Monday, January 29, 2007
Fall From Grace
Today I watched "It's Trad, Dad!", a bizarre British film from 1962 about some kids trying to gather performers for a Dixieland jazz festival in their hometown. Odd as that is, it's made even odder by full on-stage performances with Chubby Checker, Gary U.S. Bonds, and other contemporary artists squarely outside the province of Trad jazz.
Oddest still, it actually works even though it shouldn't. It's kind of like watching someone successfully pull off wearing pearls with corduroy or discovering that raisins taste great on pizza.
It was pretty much the earliest real film of director Richard Lester, best known for his work with the Beatles on Hard Day's Night and other films. If you set aside the goofy sense of humor, he does an amazing job of capturing the experience of each performer (with what I assume were innovative approaches at the time, but which have since become staples of the music video genre).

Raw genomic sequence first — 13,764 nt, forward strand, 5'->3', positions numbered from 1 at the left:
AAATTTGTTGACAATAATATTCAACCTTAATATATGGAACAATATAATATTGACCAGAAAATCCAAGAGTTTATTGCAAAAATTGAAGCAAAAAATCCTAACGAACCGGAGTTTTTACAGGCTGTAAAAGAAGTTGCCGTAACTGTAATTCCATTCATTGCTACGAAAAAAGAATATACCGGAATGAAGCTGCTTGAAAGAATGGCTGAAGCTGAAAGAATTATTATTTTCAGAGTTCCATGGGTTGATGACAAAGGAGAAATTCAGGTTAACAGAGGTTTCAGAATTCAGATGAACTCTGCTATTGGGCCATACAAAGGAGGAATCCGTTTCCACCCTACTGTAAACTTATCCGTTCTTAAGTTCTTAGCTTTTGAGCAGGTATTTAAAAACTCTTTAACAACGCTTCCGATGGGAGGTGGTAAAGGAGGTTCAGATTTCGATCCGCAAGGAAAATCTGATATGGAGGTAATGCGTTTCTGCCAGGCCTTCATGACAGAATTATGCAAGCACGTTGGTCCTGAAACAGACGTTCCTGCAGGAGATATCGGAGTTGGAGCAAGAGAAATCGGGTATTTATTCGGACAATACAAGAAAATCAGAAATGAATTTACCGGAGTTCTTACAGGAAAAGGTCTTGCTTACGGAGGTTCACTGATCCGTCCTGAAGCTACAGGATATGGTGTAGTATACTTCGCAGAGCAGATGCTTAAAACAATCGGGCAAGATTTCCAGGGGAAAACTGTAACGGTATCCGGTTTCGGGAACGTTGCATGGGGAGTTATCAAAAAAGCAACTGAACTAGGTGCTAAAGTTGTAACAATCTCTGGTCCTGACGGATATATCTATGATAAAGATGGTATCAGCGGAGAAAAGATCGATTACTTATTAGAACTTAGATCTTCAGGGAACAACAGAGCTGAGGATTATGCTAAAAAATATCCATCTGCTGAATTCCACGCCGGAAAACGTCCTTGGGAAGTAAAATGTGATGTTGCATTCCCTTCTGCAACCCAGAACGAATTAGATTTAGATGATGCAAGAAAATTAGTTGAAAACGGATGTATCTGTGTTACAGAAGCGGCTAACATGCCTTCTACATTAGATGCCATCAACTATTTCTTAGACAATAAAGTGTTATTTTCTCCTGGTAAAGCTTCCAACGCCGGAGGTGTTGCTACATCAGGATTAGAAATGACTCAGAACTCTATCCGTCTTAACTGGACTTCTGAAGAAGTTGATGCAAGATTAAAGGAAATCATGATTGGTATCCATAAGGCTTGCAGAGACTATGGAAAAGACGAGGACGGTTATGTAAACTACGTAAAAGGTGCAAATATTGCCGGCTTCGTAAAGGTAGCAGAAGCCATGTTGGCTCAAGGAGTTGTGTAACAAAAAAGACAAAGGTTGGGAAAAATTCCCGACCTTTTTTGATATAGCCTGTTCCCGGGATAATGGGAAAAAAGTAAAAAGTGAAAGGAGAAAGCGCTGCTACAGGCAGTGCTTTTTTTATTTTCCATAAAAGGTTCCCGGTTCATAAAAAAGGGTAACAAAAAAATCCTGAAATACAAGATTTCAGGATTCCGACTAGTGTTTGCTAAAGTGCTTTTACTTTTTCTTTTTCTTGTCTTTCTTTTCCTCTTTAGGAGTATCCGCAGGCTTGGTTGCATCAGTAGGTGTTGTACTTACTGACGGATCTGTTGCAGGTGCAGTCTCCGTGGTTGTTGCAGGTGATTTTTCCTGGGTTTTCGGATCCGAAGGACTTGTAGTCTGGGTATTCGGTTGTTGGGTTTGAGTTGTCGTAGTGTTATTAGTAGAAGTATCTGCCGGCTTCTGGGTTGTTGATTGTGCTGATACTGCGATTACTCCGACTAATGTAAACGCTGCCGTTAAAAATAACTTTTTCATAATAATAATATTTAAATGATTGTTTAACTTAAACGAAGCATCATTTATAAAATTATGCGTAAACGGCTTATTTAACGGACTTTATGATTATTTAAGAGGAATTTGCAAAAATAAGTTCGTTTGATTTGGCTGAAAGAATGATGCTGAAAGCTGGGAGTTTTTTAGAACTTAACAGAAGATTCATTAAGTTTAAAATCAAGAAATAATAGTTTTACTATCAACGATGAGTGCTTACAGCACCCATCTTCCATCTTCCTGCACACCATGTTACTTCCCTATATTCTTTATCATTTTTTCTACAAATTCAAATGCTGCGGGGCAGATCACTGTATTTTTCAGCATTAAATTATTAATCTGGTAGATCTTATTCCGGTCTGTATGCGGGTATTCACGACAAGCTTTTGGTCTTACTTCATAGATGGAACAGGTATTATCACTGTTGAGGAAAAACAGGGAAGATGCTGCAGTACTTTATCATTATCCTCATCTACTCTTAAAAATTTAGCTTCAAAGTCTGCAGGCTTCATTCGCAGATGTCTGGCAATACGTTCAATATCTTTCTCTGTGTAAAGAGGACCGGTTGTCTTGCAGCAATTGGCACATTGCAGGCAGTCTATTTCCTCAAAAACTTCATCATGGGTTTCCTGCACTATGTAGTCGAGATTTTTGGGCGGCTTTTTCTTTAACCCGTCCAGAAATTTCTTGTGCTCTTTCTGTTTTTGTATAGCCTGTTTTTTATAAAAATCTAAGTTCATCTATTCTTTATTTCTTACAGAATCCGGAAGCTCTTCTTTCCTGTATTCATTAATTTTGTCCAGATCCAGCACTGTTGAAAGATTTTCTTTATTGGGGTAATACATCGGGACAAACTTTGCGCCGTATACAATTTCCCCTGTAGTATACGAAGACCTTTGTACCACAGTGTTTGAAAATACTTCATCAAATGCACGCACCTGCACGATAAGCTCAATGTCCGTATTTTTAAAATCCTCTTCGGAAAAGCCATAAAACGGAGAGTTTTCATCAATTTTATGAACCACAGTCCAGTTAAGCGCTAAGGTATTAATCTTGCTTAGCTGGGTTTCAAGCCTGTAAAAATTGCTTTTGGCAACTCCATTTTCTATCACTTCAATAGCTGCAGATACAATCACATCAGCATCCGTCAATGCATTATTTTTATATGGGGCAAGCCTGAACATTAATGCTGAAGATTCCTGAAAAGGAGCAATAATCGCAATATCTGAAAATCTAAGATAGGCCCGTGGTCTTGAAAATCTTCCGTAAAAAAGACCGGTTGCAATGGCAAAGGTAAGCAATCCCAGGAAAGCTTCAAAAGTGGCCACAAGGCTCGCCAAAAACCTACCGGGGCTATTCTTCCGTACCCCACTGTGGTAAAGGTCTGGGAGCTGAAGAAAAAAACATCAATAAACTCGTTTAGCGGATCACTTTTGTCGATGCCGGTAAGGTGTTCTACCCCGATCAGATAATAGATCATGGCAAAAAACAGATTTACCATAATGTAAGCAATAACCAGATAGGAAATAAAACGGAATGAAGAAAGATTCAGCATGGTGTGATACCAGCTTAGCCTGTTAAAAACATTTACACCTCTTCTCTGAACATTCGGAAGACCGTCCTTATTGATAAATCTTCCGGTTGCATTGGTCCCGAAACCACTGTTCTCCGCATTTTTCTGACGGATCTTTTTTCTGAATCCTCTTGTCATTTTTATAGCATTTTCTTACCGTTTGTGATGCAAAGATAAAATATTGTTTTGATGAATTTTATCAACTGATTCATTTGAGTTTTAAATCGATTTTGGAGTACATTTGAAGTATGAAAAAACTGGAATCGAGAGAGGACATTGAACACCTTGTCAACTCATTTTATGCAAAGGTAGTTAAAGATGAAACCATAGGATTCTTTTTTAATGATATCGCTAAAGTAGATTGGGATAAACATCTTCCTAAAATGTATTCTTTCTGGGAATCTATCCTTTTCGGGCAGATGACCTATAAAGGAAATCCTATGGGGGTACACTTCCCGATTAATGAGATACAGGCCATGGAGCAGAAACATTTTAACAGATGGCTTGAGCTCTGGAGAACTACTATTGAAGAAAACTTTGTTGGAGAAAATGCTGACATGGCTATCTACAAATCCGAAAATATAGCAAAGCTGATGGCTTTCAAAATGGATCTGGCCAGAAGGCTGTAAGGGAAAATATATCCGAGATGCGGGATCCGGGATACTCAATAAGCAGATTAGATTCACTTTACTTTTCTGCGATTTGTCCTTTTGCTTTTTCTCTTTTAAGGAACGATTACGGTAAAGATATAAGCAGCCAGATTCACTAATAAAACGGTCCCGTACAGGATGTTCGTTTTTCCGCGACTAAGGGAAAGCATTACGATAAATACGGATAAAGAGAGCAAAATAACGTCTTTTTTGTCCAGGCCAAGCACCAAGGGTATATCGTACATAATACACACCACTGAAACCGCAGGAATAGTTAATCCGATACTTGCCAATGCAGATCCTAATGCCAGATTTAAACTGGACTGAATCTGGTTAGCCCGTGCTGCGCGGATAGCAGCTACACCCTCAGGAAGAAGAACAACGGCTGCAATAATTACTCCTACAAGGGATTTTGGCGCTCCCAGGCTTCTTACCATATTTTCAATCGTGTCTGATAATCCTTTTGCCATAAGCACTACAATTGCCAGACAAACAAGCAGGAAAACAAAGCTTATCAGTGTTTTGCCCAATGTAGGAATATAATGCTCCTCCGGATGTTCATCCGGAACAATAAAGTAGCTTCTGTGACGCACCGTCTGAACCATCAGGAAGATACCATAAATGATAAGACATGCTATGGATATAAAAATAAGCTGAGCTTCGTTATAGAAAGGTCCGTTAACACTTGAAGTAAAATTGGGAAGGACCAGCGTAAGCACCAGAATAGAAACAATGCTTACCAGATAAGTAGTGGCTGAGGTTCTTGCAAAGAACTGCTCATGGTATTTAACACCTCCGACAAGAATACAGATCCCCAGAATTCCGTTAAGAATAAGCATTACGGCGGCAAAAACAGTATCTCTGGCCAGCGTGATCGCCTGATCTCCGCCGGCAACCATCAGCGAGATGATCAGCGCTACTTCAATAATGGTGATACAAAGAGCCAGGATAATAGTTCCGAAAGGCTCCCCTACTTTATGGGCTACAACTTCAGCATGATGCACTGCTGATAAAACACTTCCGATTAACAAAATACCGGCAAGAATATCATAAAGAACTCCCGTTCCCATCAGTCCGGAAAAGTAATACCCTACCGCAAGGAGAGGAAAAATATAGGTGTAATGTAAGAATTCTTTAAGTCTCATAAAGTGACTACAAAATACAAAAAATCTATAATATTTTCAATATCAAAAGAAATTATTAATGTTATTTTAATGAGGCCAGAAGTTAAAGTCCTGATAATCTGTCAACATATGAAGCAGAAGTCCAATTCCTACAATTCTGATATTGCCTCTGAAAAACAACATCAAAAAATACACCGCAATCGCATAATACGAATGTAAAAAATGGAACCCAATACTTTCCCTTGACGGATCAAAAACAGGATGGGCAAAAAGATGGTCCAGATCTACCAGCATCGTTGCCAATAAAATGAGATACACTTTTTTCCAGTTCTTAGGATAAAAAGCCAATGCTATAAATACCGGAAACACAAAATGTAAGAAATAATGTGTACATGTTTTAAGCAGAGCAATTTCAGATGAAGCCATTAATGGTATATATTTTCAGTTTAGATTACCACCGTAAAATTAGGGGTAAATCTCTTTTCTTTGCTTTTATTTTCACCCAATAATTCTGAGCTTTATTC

You, however, might remember Richard Lester for only one thing: he's the person the Salkinds replaced Richard Donner with on Superman II (and who then directed Superman III, something we'd all like to forget everything about).
Since I (and most decent people) think those films are awful, I'm left pondering whether it was the fault of the material he was given. Was he simply out of his element? Or had Lester's light faded so severely that he went from brilliant innovation to hackwork in15 years or so?
My question to you today isn't really about Lester; it's about the Fall From Grace syndrome among comic book writers and artists. Who has suffered such a fall and why?
Frank Miller will seem a likely candidate to many. But I think upon sober reflection I've concluded didn't become a hack; we all simply finalized realized it. Some may say Jim Aparo's worked faded badly, but I would disagree; I still say it was always terrible.
Pardon me if this question seems too negative. But many of you have followed the careers of writers and artists more closely than I (who have been more preoccupied with the history of characters) and I seek your wisdom... .